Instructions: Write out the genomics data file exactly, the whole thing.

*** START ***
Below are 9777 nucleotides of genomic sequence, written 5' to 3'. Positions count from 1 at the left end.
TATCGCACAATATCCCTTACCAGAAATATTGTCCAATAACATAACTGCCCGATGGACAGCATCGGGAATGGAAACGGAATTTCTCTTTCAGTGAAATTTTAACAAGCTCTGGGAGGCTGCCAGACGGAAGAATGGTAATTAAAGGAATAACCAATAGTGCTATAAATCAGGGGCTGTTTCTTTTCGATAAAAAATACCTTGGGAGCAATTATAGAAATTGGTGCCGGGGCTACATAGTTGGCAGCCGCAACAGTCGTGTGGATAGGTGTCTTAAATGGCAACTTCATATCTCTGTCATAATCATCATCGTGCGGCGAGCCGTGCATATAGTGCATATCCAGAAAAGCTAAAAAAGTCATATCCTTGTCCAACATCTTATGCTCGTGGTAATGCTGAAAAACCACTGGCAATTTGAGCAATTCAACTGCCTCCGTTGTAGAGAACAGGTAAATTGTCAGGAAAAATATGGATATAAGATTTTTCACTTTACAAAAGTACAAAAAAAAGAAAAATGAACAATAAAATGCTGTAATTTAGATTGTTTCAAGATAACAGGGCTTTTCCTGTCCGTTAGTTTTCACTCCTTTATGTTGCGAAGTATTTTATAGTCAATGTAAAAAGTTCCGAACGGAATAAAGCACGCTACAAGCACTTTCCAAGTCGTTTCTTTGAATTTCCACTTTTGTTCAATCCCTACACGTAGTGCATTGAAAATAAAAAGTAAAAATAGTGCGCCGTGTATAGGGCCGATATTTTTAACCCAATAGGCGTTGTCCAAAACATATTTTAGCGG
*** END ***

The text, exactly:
Below are 9777 nucleotides of genomic sequence, written 5' to 3'. Positions count from 1 at the left end.
TATCGCACAATATCCCTTACCAGAAATATTGTCCAATAACATAACTGCCCGATGGACAGCATCGGGAATGGAAACGGAATTTCTCTTTCAGTGAAATTTTAACAAGCTCTGGGAGGCTGCCAGACGGAAGAATGGTAATTAAAGGAATAACCAATAGTGCTATAAATCAGGGGCTGTTTCTTTTCGATAAAAAATACCTTGGGAGCAATTATAGAAATTGGTGCCGGGGCTACATAGTTGGCAGCCGCAACAGTCGTGTGGATAGGTGTCTTAAATGGCAACTTCATATCTCTGTCATAATCATCATCGTGCGGCGAGCCGTGCATATAGTGCATATCCAGAAAAGCTAAAAAAGTCATATCCTTGTCCAACATCTTATGCTCGTGGTAATGCTGAAAAACCACTGGCAATTTGAGCAATTCAACTGCCTCCGTTGTAGAGAACAGGTAAATTGTCAGGAAAAATATGGATATAAGATTTTTCACTTTACAAAAGTACAAAAAAAAGAAAAATGAACAATAAAATGCTGTAATTTAGATTGTTTCAAGATAACAGGGCTTTTCCTGTCCGTTAGTTTTCACTCCTTTATGTTGCGAAGTATTTTATAGTCAATGTAAAAAGTTCCGAACGGAATAAAGCACGCTACAAGCACTTTCCAAGTCGTTTCTTTGAATTTCCACTTTTGTTCAATCCCTACACGTAGTGCATTGAAAATAAAAAGTAAAAATAGTGCGCCGTGTATAGGGCCGATATTTTTAACCCAATAGGCGTTGTCCAAAACATATTTTAGCGG